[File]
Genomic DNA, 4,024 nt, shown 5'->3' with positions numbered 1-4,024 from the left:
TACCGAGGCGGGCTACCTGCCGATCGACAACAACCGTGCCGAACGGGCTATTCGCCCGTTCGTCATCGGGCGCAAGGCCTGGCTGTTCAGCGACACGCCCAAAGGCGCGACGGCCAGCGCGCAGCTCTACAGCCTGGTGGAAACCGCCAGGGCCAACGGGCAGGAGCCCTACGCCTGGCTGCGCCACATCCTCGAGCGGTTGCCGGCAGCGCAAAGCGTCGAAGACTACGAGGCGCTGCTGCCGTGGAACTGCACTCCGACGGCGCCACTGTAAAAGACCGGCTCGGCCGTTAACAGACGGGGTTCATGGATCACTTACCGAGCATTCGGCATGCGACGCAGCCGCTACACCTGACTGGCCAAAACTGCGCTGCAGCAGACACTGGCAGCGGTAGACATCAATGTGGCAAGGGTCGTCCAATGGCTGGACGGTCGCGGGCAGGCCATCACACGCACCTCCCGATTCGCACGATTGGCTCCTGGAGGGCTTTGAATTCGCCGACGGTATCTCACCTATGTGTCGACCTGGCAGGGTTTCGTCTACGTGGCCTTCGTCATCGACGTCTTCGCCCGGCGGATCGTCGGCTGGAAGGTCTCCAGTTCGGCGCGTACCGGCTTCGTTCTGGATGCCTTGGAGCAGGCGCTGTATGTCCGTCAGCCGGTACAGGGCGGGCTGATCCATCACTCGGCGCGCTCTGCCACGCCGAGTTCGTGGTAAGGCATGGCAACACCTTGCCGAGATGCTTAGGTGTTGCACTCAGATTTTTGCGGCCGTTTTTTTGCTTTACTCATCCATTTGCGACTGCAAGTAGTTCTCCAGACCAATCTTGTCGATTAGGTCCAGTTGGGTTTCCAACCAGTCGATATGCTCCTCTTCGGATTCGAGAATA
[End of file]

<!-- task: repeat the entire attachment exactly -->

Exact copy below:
Genomic DNA, 4,024 nt, shown 5'->3' with positions numbered 1-4,024 from the left:
TACCGAGGCGGGCTACCTGCCGATCGACAACAACCGTGCCGAACGGGCTATTCGCCCGTTCGTCATCGGGCGCAAGGCCTGGCTGTTCAGCGACACGCCCAAAGGCGCGACGGCCAGCGCGCAGCTCTACAGCCTGGTGGAAACCGCCAGGGCCAACGGGCAGGAGCCCTACGCCTGGCTGCGCCACATCCTCGAGCGGTTGCCGGCAGCGCAAAGCGTCGAAGACTACGAGGCGCTGCTGCCGTGGAACTGCACTCCGACGGCGCCACTGTAAAAGACCGGCTCGGCCGTTAACAGACGGGGTTCATGGATCACTTACCGAGCATTCGGCATGCGACGCAGCCGCTACACCTGACTGGCCAAAACTGCGCTGCAGCAGACACTGGCAGCGGTAGACATCAATGTGGCAAGGGTCGTCCAATGGCTGGACGGTCGCGGGCAGGCCATCACACGCACCTCCCGATTCGCACGATTGGCTCCTGGAGGGCTTTGAATTCGCCGACGGTATCTCACCTATGTGTCGACCTGGCAGGGTTTCGTCTACGTGGCCTTCGTCATCGACGTCTTCGCCCGGCGGATCGTCGGCTGGAAGGTCTCCAGTTCGGCGCGTACCGGCTTCGTTCTGGATGCCTTGGAGCAGGCGCTGTATGTCCGTCAGCCGGTACAGGGCGGGCTGATCCATCACTCGGCGCGCTCTGCCACGCCGAGTTCGTGGTAAGGCATGGCAACACCTTGCCGAGATGCTTAGGTGTTGCACTCAGATTTTTGCGGCCGTTTTTTTGCTTTACTCATCCATTTGCGACTGCAAGTAGTTCTCCAGACCAATCTTGTCGATTAGGTCCAGTTGGGTTTCCAACCAGTCGATATGCTCCTCTTCGGATTCGAGAATA